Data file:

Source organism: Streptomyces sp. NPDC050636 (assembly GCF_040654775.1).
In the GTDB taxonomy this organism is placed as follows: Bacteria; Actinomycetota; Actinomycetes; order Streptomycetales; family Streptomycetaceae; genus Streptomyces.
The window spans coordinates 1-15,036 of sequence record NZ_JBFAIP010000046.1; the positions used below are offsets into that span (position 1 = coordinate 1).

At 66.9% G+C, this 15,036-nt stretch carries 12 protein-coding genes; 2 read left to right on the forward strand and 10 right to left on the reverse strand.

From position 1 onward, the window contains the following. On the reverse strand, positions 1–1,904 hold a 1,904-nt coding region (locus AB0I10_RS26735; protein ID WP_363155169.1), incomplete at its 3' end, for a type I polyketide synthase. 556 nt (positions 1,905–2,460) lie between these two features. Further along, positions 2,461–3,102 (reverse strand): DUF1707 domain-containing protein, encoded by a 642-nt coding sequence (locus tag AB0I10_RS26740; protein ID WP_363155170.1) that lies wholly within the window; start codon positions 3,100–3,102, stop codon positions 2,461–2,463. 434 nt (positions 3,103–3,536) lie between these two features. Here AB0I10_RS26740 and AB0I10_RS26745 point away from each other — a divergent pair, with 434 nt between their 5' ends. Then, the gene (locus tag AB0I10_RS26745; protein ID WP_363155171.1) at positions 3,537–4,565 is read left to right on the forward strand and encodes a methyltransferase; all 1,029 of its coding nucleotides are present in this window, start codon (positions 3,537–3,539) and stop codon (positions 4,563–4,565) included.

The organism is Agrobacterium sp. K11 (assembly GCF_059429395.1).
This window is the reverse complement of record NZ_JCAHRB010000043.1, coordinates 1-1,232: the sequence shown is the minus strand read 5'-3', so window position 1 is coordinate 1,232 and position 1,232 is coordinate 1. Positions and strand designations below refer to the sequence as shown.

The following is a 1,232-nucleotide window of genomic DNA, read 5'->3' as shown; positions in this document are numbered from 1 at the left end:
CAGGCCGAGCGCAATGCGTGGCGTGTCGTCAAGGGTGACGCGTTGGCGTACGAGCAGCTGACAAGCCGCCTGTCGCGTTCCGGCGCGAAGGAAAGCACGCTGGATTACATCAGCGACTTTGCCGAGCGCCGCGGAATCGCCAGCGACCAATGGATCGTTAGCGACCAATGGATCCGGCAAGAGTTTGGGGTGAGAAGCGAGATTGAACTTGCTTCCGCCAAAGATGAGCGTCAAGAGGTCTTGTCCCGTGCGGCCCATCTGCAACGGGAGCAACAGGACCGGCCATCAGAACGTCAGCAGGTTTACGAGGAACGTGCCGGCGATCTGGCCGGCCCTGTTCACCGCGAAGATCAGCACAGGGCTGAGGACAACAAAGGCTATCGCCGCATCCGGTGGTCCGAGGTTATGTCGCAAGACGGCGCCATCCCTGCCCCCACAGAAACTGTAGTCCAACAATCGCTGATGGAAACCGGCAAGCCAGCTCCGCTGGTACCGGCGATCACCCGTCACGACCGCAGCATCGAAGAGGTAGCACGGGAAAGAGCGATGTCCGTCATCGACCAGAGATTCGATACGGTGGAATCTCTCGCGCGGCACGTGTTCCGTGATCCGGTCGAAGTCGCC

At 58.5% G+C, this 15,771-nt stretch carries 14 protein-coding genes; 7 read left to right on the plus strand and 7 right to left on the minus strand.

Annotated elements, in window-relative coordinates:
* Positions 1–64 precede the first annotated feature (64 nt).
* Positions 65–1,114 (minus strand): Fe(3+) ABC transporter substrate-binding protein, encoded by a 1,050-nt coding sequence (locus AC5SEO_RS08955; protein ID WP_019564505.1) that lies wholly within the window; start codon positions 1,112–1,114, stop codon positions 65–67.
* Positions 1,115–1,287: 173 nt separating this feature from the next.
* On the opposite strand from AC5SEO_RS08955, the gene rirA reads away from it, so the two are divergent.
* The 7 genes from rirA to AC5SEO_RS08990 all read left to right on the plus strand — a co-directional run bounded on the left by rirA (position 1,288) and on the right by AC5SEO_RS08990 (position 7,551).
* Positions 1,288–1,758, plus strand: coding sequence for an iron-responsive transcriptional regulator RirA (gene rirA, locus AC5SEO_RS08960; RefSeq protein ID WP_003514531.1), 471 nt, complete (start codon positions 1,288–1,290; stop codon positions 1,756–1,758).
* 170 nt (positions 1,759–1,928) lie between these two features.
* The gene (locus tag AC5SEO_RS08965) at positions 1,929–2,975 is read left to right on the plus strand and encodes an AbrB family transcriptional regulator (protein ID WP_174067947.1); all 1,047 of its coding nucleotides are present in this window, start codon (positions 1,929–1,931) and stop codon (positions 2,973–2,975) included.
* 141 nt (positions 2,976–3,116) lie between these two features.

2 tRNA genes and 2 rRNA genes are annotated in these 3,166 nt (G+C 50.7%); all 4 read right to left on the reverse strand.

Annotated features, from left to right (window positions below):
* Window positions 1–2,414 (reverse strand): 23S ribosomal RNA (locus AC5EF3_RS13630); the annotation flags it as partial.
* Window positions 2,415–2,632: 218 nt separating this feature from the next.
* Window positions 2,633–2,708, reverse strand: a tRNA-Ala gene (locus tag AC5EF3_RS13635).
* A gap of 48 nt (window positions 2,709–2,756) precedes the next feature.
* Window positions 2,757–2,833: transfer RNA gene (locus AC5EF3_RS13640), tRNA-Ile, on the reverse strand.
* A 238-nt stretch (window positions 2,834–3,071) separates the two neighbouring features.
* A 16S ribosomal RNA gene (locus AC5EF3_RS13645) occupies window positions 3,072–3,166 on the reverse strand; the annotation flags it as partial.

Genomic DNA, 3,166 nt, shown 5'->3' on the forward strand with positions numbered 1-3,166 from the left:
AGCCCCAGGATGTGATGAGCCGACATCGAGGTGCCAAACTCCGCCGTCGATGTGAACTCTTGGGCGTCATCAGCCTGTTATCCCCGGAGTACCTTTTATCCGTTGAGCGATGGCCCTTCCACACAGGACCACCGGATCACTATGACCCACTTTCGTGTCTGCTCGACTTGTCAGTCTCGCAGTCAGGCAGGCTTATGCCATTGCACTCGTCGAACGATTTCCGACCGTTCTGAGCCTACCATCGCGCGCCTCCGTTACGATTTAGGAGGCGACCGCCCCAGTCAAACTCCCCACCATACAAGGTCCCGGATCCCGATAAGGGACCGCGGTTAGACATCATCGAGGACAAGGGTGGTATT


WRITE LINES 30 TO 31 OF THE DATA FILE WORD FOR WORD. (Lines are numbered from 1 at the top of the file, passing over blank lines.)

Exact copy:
Genomic DNA, 3,166 nt, shown 5'->3' on the forward strand with positions numbered 1-3,166 from the left:
AGCCCCAGGATGTGATGAGCCGACATCGAGGTGCCAAACTCCGCCGTCGATGTGAACTCTTGGGCGTCATCAGCCTGTTATCCCCGGAGTACCTTTTATCCGTTGAGCGATGGCCCTTCCACACAGGACCACCGGATCACTATGACCCACTTTCGTGTCTGCTCGACTTGTCAGTCTCGCAGTCAGGCAGGCTTATGCCATTGCACTCGTCGAACGATTTCCGACCGTTCTGAGCCTACCATCGCGCGCCTCCGTTACGATTTAGGAGGCGACCGCCCCAGTCAAACTCCCCACCATACAAGGTCCCGGATCCCGATAAGGGACCGCGGTTAGACATCATCGAGGACAAGGGTGGTATT